Las Vegas’ Red Rock Casino Resort & Spa hosted the newly-rebranded ACE (ACE) Leadership Forum & Expo this year, from June 24th to 26th. The annual gathering featured professionals from over 150 companies involved in leading, managing and innovating the claims process and customer experience. Darin Reffitt, our VP of Marketing, and I represented SPLICE Software this year, and had the opportunity to participate in the various industry sessions as both speakers and attendees. I noticed several themes in the discussions I had, and within the sessions I attended throughout the conference; here are my takeaways:
Policyholders’ customer service expectations have been heavily influenced by their experiences with other industries, including retail. Often, the first contact one has with an insurance carrier is in the event of a claim. A panel of industry experts discussed how they balance claims efficiency with customer experience. Tower Hill Insurance’s Chief Claims Officer, Catherine Reese-Woodard, spoke about the importance ensuring the insured feels the carrier is “on their side,” and fostering this sentiment by providing proactive communication during instances like catastrophic events. For example, where warning notifications could be sent out, following up with post-event messaging on how affected customers could expedite a claim. The panel shared experiences on how piloting solutions internally or with a sample customer base prior to full implementation had helped refine processes and increase the likelihood of success.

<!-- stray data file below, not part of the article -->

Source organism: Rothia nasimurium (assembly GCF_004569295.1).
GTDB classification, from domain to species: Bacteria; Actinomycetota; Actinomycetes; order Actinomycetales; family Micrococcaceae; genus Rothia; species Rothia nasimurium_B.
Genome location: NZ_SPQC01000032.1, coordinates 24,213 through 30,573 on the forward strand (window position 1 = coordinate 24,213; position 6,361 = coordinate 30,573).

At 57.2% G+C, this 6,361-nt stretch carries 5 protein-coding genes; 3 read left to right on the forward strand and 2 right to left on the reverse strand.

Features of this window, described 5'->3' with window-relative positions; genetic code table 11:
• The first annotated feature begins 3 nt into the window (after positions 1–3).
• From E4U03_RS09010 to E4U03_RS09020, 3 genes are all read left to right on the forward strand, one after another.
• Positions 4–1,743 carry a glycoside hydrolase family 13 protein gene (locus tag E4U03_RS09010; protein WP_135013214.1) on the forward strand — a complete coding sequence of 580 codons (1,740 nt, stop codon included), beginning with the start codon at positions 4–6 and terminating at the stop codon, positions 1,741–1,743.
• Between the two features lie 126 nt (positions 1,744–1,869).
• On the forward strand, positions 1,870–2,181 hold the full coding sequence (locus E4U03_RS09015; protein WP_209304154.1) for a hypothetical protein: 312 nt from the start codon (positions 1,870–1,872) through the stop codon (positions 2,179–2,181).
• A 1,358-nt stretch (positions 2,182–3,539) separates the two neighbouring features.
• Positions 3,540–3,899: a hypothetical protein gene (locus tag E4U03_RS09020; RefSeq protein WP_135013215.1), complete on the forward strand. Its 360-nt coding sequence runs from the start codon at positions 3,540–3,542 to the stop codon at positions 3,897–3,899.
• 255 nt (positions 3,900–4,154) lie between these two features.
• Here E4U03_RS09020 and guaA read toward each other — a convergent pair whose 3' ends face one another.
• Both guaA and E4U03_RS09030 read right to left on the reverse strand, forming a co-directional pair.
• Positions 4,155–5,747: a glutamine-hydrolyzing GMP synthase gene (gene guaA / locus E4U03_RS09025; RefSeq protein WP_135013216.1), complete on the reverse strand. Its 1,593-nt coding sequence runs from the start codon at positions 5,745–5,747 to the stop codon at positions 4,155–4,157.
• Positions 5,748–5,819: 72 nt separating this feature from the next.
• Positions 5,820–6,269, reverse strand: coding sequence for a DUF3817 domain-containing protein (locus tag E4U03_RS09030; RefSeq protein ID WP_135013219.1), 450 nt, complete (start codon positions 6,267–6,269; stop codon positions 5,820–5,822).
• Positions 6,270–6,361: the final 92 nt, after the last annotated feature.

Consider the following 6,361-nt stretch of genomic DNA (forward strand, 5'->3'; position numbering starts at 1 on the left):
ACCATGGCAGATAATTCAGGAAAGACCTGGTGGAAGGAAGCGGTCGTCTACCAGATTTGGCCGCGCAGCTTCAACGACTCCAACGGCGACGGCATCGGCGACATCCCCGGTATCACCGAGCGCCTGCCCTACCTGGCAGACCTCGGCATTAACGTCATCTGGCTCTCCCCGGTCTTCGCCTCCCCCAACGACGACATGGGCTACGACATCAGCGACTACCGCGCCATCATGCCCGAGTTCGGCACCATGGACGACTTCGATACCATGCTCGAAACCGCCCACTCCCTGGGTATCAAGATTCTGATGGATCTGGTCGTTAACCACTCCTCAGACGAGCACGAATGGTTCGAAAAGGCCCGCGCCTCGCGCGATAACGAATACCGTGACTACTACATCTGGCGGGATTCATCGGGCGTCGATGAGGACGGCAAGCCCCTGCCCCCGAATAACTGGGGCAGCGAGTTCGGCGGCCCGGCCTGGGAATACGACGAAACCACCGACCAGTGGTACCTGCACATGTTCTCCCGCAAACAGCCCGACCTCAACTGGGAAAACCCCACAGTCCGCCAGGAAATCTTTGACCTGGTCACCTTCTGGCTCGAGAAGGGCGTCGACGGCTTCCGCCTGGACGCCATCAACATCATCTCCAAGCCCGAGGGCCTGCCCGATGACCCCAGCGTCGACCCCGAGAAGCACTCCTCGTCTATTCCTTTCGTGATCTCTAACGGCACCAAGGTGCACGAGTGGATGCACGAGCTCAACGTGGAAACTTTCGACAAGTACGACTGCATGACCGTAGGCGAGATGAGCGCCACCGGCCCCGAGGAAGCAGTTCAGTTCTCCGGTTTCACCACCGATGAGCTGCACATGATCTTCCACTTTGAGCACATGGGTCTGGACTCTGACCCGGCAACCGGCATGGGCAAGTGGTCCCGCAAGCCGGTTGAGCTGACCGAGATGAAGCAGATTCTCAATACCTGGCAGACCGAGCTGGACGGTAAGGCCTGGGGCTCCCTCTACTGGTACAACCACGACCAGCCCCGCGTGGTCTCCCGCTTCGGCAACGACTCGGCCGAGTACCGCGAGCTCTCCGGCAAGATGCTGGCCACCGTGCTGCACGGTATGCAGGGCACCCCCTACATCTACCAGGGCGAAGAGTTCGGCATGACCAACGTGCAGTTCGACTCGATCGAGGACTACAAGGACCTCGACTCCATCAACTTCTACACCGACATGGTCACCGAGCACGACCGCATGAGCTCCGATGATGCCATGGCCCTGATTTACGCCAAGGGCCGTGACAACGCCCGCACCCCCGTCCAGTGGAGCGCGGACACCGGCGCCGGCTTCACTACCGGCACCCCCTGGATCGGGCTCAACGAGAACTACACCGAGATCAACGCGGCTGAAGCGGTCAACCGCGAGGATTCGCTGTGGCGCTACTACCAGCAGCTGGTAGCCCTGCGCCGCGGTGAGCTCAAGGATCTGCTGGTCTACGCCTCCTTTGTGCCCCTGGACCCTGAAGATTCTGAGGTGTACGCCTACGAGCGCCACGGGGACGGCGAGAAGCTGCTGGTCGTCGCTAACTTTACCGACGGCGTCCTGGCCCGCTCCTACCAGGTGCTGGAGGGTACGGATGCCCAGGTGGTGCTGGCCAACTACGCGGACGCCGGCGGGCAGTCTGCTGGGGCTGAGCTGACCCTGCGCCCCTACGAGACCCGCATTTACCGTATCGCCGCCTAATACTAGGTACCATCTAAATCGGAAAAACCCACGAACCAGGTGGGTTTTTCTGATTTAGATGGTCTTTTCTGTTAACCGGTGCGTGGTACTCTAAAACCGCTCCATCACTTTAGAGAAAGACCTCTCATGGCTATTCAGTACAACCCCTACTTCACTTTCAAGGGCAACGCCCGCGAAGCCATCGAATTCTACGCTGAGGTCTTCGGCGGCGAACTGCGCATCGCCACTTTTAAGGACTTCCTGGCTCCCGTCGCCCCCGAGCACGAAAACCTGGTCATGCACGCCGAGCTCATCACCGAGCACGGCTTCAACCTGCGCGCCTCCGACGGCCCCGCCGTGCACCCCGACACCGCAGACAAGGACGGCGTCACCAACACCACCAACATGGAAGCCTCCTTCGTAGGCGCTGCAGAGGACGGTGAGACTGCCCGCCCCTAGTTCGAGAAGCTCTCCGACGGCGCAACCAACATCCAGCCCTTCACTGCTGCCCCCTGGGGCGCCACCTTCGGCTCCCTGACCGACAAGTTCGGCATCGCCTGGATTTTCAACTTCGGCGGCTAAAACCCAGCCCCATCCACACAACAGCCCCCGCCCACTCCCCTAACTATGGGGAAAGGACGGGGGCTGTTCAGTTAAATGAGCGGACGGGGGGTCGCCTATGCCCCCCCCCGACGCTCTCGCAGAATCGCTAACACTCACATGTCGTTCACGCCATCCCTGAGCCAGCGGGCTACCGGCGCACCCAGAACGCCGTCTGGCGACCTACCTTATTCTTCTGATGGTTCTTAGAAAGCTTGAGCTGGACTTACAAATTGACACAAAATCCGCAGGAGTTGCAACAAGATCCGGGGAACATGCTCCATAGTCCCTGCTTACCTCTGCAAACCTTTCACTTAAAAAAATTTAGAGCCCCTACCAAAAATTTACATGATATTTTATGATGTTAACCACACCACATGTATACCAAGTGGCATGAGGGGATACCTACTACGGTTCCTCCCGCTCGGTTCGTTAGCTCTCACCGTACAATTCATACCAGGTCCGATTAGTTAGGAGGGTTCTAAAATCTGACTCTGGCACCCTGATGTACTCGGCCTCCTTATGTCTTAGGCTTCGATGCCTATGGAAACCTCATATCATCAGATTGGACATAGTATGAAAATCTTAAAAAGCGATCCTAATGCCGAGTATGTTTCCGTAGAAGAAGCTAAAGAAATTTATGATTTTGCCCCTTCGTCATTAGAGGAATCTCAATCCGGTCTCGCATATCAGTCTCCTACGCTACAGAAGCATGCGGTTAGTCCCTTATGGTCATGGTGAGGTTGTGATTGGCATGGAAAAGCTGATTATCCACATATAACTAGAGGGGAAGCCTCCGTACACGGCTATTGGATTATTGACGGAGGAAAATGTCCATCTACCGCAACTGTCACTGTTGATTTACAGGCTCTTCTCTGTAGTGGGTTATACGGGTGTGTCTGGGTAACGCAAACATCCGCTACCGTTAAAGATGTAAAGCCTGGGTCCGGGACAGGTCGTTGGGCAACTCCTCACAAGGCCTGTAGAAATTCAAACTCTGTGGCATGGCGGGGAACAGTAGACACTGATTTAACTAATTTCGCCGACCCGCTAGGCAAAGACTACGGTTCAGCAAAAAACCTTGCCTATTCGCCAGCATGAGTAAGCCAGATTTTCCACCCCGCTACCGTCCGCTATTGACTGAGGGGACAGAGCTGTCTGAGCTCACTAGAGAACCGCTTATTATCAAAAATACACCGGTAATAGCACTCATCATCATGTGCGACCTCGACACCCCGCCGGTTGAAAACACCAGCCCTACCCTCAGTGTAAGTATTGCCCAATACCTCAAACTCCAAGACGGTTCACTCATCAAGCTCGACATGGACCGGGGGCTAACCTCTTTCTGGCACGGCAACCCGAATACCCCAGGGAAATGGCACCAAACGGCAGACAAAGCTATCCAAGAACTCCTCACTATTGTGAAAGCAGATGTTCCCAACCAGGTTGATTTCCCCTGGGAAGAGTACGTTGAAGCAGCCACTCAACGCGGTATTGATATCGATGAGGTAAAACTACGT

In a session on “The Drivers of Change Within Claims,” the panel discussed how claims are changing within the auto, property and casualty, and workers’ compensation sectors. They spoke of disruptors like fraud detection technology, home assistant devices, and instant access to data that previously wasn’t available. When recruiting future insurance leaders, several of the experts commented on their organization’s shifts to explaining the “why” of the company instead of a long list of job function duties (i.e., the “how”); they agreed the best young talent will figure out the “how” in ways previous generations hadn’t considered, once they understand and embrace the “why.”